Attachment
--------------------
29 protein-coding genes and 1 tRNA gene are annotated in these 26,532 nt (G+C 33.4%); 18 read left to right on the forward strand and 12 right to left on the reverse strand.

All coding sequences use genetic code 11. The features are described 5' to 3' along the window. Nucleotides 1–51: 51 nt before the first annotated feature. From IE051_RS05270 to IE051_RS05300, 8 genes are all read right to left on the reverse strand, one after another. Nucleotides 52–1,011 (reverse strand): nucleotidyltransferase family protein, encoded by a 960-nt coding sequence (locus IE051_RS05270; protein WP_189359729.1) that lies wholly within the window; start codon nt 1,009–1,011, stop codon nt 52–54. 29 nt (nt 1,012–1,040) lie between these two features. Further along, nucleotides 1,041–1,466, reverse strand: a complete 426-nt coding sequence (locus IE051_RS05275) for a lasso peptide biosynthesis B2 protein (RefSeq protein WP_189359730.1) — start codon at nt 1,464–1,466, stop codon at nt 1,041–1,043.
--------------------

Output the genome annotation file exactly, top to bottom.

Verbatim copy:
29 protein-coding genes and 1 tRNA gene are annotated in these 26,532 nt (G+C 33.4%); 18 read left to right on the forward strand and 12 right to left on the reverse strand.

All coding sequences use genetic code 11. The features are described 5' to 3' along the window. Nucleotides 1–51: 51 nt before the first annotated feature. From IE051_RS05270 to IE051_RS05300, 8 genes are all read right to left on the reverse strand, one after another. Nucleotides 52–1,011 (reverse strand): nucleotidyltransferase family protein, encoded by a 960-nt coding sequence (locus IE051_RS05270; protein WP_189359729.1) that lies wholly within the window; start codon nt 1,009–1,011, stop codon nt 52–54. 29 nt (nt 1,012–1,040) lie between these two features. Further along, nucleotides 1,041–1,466, reverse strand: a complete 426-nt coding sequence (locus IE051_RS05275) for a lasso peptide biosynthesis B2 protein (RefSeq protein WP_189359730.1) — start codon at nt 1,464–1,466, stop codon at nt 1,041–1,043.